Media Release - AMA Excellence in Healthcare Award 2018 - 25 May 2018
PIONEER IN FASD RESEARCH, PATIENT CARE, AND ADVOCACY RECOGNISED BY AMA
AMA Excellence in Healthcare Award 2018
2018 AMA NATIONAL CONFERENCE - #amanatcon
QT Canberra, 25-27 May 2018
A pioneer in research, clinical care, and advocacy for Fetal Alcohol Spectrum Disorder (FASD) was today named the winner of the AMA Excellence in Healthcare Award 2018.
Professor Elizabeth Elliott AM FAHMS was presented with her award by AMA President, Dr Michael Gannon, at the AMA National Conference in Canberra.
The AMA Excellence in Healthcare Award is for an individual, not necessarily a doctor or AMA member, who has made a significant contribution to improving health or health care in Australia. The person may be involved in health awareness, health policy, or health delivery.
“Professor Elliott is a Distinguished Professor in Paediatrics and Health at The University of Sydney School of Medicine and a NHMRC Practitioner Fellow. She has been a passionate advocate for raising awareness of FASD for more than 20 years,” Dr Gannon said.
“FASD, which is caused by prenatal alcohol exposure, is recognised as the leading preventable cause of prenatal brain injury, birth defects, and developmental and learning disability worldwide.
“There are lifelong consequences for children born from alcohol-exposed pregnancies.
“FASD prevalence has been estimated at five per cent in mainstream communities, 20 per cent in some remote communities, and 36 per cent in young offenders in Western Australia.
“Until recently, there have been no diagnostic guidelines, limited clinician skills, and no specialised clinics.
“Professor Elliott played a significant leadership role in developing the Australian Guide to the Diagnosis of FASD and online training modules, new clinical services, a national FASD website, and a national FASD register.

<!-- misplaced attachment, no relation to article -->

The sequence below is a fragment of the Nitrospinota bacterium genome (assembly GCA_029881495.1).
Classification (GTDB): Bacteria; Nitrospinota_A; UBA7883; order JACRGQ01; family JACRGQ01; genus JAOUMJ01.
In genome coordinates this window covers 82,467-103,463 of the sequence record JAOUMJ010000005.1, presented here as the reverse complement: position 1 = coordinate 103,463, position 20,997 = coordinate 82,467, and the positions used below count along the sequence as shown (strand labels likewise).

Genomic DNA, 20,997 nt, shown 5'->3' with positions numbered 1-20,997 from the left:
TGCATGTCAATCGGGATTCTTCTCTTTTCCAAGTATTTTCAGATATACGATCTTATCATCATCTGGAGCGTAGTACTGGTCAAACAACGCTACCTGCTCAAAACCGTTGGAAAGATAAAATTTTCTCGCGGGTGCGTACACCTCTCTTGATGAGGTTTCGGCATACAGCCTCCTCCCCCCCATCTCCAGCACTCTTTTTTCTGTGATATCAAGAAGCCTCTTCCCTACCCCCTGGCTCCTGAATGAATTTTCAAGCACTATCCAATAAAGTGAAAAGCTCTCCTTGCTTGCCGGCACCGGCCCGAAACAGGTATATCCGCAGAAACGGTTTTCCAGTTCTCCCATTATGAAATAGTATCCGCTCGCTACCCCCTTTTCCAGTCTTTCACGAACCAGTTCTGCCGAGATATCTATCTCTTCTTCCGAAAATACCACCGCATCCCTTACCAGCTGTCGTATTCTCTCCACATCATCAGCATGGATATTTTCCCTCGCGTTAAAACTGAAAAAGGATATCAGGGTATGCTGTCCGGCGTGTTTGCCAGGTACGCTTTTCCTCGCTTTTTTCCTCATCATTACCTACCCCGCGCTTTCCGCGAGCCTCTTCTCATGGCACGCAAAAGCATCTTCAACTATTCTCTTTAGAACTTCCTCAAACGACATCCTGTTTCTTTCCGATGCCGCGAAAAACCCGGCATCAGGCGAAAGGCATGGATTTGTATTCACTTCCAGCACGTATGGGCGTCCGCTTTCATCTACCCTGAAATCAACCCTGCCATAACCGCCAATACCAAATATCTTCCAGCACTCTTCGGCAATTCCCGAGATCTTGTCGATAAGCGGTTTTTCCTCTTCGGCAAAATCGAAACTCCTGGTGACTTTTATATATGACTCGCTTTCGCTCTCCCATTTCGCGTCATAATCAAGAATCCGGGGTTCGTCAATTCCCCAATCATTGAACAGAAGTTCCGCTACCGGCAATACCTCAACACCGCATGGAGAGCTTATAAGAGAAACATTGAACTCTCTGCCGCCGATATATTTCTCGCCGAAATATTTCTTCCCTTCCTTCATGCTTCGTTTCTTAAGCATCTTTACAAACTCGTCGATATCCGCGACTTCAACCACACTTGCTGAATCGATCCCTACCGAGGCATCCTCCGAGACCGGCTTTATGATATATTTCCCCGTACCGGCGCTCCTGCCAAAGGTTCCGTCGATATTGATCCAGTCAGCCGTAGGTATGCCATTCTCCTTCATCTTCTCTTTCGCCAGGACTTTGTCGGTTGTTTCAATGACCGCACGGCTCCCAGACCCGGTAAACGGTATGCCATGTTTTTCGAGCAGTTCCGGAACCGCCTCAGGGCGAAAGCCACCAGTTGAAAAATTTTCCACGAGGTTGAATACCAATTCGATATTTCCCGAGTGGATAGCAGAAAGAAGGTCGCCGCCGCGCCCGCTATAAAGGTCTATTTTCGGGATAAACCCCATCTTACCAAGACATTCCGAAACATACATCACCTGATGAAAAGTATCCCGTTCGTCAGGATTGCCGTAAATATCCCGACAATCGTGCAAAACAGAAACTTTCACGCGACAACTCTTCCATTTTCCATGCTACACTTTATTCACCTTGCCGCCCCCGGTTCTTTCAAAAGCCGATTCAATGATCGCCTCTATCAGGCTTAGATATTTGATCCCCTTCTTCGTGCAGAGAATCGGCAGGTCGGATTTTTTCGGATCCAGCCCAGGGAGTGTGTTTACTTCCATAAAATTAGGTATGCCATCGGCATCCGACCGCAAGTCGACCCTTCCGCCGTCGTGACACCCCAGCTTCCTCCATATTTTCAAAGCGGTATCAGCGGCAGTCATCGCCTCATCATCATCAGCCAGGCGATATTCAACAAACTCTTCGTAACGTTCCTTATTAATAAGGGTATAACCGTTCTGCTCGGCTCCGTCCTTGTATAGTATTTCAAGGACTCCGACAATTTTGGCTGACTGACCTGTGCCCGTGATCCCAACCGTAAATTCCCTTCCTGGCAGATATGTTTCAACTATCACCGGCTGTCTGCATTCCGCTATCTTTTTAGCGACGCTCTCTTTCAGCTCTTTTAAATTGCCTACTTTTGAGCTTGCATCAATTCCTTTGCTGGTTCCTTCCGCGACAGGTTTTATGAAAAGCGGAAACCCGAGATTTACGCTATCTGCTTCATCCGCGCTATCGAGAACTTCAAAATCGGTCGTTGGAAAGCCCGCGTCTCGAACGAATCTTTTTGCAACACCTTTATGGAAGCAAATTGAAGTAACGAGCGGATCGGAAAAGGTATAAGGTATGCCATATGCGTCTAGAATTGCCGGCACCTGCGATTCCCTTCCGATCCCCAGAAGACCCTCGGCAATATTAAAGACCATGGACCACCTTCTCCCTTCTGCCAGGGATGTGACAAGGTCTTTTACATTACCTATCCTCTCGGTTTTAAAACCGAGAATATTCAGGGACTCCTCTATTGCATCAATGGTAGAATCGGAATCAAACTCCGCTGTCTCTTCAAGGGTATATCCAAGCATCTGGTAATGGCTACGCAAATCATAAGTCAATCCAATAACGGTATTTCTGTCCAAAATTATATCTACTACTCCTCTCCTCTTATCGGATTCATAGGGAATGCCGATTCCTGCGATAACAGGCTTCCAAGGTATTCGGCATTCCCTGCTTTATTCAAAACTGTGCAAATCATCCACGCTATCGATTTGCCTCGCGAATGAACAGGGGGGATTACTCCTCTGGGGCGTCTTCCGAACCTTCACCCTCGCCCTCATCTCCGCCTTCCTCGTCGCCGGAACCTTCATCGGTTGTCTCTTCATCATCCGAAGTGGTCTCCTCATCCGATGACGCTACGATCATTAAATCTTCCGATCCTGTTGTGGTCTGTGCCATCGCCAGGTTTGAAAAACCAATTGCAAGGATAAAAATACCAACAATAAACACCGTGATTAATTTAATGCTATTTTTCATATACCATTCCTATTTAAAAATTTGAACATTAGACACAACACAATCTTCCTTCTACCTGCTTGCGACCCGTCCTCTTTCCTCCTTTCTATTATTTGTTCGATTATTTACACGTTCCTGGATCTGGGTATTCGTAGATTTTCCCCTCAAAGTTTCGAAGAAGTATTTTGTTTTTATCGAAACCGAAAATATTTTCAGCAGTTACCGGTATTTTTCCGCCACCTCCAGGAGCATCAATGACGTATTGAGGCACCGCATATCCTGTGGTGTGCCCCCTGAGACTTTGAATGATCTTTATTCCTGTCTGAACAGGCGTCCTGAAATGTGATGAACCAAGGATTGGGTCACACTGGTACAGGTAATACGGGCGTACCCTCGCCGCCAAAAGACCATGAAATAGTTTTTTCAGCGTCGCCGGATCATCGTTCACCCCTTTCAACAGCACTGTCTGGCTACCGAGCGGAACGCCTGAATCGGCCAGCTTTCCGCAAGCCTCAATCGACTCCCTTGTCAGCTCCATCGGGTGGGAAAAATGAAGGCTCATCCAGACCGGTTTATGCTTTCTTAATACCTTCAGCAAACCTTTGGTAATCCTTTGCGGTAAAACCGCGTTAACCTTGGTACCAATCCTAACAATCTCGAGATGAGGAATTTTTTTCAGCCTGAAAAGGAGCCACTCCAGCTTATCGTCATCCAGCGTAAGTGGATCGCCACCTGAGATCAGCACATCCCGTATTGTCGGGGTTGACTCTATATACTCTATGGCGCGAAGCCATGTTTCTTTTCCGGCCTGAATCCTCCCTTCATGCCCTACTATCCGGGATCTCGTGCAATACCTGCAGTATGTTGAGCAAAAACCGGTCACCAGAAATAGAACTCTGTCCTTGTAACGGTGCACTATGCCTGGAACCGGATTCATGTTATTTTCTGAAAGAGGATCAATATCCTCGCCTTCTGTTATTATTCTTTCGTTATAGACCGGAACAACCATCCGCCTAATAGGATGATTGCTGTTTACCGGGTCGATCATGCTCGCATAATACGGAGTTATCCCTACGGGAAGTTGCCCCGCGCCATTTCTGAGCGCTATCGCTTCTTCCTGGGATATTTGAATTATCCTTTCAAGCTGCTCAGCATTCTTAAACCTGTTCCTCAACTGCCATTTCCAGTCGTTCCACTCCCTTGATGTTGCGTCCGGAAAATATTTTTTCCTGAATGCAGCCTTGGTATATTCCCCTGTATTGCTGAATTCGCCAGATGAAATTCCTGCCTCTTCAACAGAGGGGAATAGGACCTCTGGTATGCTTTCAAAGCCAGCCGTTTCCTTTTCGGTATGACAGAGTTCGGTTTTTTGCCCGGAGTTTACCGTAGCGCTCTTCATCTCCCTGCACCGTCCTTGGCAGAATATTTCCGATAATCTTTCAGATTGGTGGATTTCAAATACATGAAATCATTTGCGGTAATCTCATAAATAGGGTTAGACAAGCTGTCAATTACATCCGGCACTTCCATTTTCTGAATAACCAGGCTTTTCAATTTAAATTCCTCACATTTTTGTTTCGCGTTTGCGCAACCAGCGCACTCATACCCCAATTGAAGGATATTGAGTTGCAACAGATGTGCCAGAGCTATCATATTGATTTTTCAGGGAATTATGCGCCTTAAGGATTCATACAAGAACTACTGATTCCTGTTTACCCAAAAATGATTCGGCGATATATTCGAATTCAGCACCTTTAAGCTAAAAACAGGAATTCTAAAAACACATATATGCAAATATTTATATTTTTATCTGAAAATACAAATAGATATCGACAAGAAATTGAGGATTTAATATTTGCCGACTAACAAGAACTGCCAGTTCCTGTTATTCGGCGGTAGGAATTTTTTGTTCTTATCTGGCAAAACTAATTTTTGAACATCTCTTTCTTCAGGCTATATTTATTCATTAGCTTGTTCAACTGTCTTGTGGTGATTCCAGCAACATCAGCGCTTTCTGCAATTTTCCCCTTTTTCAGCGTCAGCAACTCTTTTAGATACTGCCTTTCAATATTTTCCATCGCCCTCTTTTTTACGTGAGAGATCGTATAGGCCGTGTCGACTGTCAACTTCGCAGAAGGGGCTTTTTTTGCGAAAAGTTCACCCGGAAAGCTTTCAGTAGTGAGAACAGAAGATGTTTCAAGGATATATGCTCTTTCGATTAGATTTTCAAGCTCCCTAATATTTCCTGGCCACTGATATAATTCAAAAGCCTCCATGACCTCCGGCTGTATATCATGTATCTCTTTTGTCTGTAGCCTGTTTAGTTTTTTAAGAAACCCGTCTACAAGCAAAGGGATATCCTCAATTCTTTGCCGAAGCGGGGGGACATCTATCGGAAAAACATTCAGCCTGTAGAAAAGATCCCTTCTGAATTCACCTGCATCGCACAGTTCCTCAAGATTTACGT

“She chaired the Australian Government’s National FASD Technical Network and is Co-Chair of the NHMRC Centre of Research Excellence in FASD, and Head of the NSW FASD Assessment service.
“She was lead clinician in the Lililwan study on FASD prevalence in the Fitzroy Valley and has published extensively on FASD.
“She contributed to WHO, NHMRC, and RACP alcohol guidelines and has been a keynote, invited, or scientific presenter at more than 300 conferences nationally and internationally.
“She was nominated for this award by the National Organisation for Fetal Alcohol Spectrum Disorder (NOFASD), the first and largest organisation dedicated to FASD in Australia.
“Over the past 20 years, FASD has evolved from being a little-known, poorly recognised, and misunderstood condition to becoming a major strategic focus for Commonwealth and State Health Departments.
“Professor Elliott is a true pioneer in the FASD field and has contributed to the development of Australia’s response to FASD, through addressing aspects of health policy, health care delivery, education, and health awareness in the work she has undertaken.
“However, FASD is only one component of Professor Elliott’s work, which includes disadvantaged children in Immigration detention, with rare disorders, and living in remote Australia.
“In 2008, she was made a Member of the Order of Australia (AM) for services to paediatrics and child health and, in 2017, she received the Howard Williams Medal from the Royal Australasian College of Physicians (RACP) – its highest award – for her contribution to paediatrics in Australia and New Zealand.
“Much of her work has been undertaken voluntarily, and has strengthened Australia’s health systems and their capacity to respond to FASD.
“Her efforts have improved health care services in FASD and changed health outcomes for children and families living with, and affected by, FASD.
“She is a worthy recipient of the AMA Excellence in Healthcare Award.”
25 May 2018
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Published: 25 May 2018